University of Vermont

Vermont Quarterly

Tool could curb invasive species

Ballast blaster machine
UVM’s Junru Wu and Montclair State University scientist Meiyin Wu (pictured) are collaborating on a device for combatting invasive species transported via ships’ ballast water.

 

The Green / Invention

Tool could curb
invasive species

Eighty percent of world trade is carried by ships. A big cargo ship docks in the United States about every six minutes. It unloads goods that can come from any port on the planet.

Unfortunately, these ships also often unload invasive species—unwanted hitchhikers, like zebra mussel larvae and purple loosestrife seeds—travelling in the ship’s ballast water. This, too, can come from any port on the planet.

In the United States, dumped ballast water may be the leading source of invasive species found in freshwater and marine ecosystems, according to the Environmental Protection Agency. From the Caspian Sea to Lake Champlain, communities have suffered profound damage—like collapsed fisheries and clogged pipes—due to invaders that arrived in ballast water.

Ballast water is essential to cargo ships (as well as cruise-liners and sailboats) allowing them to stay at the proper depth, steer correctly, and not tip over. Unfortunately, efforts to remove species from the twelve billion tons of ballast water dumped annually have proven very difficult, often toxic, and expensive.
But Junru Wu, a physicist at the University of Vermont, has invented a promising new approach: blast them to death with sound.

He and Meiyin Wu (no relation), an ecologist at Montclair State University in New Jersey, have been collaborating for nearly a decade to create a device—they call it BallastSolution. The machine will treat ballast water, as ships take it in and dump it out, with a lethal dose of ultrasound. (Lethal, that is, to wee beasties; it’s harmless to people.)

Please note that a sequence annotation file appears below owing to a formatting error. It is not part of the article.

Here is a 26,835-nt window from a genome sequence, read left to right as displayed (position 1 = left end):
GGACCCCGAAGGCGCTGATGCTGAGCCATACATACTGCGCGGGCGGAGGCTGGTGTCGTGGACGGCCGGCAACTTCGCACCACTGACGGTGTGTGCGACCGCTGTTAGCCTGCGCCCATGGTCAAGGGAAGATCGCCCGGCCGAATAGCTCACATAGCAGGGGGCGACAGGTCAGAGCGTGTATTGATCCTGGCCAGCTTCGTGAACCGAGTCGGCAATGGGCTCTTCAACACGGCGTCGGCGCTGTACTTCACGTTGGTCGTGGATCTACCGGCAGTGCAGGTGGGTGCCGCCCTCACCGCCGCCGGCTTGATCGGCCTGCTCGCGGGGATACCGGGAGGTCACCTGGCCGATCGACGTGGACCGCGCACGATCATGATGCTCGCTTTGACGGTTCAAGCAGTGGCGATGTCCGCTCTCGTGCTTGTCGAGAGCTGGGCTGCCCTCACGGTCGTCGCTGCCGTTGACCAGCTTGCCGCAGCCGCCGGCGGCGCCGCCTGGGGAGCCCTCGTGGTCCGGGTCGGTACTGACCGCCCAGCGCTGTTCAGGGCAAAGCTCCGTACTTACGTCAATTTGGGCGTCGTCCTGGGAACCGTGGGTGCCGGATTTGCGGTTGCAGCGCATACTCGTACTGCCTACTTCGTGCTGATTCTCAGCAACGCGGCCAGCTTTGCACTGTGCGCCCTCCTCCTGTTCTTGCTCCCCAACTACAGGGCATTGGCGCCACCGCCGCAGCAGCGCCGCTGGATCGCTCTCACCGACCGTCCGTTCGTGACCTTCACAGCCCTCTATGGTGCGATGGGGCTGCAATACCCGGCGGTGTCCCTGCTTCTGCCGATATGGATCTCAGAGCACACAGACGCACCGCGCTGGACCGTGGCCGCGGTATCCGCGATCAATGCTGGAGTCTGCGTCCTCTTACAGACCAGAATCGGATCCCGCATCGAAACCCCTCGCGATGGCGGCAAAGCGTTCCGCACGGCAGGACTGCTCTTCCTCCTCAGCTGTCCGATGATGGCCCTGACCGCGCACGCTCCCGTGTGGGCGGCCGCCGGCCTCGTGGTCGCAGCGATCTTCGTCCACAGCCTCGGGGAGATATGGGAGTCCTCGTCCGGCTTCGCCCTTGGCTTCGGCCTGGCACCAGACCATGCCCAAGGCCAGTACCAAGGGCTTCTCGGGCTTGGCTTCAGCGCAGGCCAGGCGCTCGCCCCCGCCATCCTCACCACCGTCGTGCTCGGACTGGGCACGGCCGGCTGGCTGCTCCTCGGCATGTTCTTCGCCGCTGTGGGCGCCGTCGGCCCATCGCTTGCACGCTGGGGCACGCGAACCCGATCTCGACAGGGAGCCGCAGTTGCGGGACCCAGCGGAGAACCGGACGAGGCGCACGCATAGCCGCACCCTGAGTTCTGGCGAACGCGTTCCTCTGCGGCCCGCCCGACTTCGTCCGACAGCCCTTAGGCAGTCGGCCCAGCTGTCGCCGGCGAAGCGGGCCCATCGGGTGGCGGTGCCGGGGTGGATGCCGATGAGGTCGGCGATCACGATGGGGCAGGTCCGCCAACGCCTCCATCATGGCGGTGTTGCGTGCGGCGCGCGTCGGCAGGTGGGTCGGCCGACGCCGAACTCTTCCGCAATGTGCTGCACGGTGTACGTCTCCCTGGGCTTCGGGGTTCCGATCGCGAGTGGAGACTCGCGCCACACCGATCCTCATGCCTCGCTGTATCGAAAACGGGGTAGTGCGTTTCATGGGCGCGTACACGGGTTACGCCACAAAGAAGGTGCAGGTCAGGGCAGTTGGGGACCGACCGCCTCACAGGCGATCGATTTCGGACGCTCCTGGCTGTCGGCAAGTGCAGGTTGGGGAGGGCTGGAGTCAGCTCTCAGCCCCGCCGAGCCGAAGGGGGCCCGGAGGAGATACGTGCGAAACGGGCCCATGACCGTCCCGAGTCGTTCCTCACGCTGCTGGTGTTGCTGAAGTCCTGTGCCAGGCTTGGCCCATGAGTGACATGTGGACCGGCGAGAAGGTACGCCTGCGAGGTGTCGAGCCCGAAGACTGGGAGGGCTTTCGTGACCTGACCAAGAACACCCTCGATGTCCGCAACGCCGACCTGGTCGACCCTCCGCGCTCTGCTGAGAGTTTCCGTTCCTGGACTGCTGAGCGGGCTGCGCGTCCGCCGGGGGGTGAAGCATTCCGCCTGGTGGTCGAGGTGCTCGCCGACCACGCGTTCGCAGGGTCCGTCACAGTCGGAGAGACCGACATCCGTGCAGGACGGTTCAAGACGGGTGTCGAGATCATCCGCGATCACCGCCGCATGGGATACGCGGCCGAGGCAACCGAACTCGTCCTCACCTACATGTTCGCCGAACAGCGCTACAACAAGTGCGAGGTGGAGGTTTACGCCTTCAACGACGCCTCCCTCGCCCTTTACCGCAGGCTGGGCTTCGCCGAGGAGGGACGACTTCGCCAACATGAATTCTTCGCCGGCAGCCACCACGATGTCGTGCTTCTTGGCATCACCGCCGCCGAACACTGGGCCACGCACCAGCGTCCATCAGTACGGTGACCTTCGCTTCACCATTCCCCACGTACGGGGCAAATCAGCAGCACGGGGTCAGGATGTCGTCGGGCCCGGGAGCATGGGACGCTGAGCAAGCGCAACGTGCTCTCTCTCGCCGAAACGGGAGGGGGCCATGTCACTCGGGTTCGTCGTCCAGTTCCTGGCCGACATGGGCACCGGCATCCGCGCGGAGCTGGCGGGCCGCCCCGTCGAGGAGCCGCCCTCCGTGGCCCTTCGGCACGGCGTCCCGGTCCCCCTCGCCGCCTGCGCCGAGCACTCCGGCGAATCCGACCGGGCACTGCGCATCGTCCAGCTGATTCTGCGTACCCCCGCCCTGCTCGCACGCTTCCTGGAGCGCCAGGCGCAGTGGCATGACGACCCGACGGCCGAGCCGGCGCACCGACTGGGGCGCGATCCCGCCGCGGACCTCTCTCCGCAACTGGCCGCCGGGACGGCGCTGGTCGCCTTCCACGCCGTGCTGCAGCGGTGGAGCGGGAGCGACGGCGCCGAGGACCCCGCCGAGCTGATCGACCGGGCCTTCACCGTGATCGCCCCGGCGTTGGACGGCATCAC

In recent tests, “we thought we’d be happy if we could kill close to ninety percent” of the small clams, water fleas, and E. coli bacteria sent into the machine, says Junru Wu, “but the results were over ninety-nine percent.”

The promise of their collaboration is well timed, as the U.S. Coast Guard rolled out rules in March requiring ocean-going ships to have an onboard ballast treatment system and limiting how many organisms they can release in coastal waters. And the U.N.’s International Maritime Organization will require all ships, millions worldwide, to have a treatment system by the end of 2016.

The patented BallastSolution device, funded by a $673,000 grant from the U.S. Department of the Interior, is made from twenty ultrasound transducers, arranged in a spiral, that protrude into a pipe about ten inches wide on the interior. As the ballast water pumps through, the transducers oscillate at frequencies above the range of human hearing. In goes a load of potential bad guys at one end—and out comes nearly sterile water at the other.

At least that’s what the first tests have shown. The machine, built at UVM by Junru Wu and post-doctoral researcher Di Chen, was delivered to Meiyin Wu at the beginning of 2012 for testing in her laboratory in New Jersey.



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